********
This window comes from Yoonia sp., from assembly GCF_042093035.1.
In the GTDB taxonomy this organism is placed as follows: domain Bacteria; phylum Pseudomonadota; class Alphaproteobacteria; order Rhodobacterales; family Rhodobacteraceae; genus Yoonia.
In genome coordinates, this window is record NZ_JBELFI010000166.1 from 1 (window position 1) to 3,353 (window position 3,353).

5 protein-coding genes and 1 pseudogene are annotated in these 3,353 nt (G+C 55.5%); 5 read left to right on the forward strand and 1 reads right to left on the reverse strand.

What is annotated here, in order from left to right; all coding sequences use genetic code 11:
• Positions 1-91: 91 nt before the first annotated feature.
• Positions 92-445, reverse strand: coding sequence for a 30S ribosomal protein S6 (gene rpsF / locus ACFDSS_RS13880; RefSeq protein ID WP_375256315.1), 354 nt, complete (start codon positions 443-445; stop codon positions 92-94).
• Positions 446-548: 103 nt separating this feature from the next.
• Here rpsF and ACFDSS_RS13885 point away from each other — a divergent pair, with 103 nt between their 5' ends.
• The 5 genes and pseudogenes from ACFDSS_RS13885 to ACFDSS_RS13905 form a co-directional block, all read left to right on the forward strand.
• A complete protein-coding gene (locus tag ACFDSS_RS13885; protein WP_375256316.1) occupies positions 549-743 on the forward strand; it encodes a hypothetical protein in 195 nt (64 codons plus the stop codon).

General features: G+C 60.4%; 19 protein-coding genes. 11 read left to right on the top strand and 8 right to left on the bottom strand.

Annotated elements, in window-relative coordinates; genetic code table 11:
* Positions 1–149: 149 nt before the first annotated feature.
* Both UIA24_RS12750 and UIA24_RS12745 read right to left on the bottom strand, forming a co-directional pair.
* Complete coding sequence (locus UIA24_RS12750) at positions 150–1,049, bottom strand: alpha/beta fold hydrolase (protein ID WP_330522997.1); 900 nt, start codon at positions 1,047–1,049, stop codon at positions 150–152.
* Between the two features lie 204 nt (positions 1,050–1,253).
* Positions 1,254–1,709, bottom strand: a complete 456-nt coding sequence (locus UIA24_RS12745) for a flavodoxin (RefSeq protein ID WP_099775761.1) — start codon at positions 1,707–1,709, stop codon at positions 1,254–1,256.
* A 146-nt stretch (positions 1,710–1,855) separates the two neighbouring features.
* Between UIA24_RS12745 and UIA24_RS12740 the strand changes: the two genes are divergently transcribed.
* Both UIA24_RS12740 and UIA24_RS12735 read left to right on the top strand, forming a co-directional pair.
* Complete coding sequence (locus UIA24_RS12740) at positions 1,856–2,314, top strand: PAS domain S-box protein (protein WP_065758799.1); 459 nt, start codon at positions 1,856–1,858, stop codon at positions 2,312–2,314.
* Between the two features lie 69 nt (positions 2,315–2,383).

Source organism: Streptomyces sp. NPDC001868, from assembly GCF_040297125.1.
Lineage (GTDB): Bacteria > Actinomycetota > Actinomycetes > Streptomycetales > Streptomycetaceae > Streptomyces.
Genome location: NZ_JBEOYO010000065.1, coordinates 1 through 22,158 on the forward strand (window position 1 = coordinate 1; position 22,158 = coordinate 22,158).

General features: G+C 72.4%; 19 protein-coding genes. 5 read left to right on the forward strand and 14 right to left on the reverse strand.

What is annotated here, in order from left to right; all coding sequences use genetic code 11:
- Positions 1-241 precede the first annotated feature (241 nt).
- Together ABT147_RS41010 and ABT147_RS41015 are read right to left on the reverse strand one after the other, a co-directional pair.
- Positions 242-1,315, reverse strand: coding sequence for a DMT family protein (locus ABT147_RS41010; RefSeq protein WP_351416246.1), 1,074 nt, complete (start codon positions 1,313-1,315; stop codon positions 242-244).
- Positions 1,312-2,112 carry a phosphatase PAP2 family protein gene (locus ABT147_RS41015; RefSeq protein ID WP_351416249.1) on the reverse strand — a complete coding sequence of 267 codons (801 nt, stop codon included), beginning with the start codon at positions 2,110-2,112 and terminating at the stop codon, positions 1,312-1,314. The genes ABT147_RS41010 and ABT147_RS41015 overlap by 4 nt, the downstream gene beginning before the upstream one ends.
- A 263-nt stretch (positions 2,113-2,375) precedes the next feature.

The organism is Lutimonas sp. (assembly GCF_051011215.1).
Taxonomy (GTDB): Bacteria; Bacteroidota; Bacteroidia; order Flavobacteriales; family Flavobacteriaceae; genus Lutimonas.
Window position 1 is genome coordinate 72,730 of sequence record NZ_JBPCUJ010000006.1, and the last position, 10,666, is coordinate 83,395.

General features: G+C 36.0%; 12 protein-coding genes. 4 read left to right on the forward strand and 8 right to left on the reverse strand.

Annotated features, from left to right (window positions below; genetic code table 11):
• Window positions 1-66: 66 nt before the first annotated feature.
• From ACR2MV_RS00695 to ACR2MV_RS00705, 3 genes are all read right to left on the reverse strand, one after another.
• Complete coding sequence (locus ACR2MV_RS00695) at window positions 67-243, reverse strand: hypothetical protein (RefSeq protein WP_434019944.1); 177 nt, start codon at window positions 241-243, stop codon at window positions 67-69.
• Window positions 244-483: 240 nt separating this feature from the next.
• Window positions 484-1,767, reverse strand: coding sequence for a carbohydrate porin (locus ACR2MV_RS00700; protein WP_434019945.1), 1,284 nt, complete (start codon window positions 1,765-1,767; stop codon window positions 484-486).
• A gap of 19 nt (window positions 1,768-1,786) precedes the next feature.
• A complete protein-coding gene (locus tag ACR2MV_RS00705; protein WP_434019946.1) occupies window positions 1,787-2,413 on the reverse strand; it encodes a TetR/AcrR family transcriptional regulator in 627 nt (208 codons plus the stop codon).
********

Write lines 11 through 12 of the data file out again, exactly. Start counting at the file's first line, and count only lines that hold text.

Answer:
• A complete protein-coding gene (locus tag ACFDSS_RS13885; protein WP_375256316.1) occupies positions 549-743 on the forward strand; it encodes a hypothetical protein in 195 nt (64 codons plus the stop codon).

General features: G+C 60.4%; 19 protein-coding genes. 11 read left to right on the top strand and 8 right to left on the bottom strand.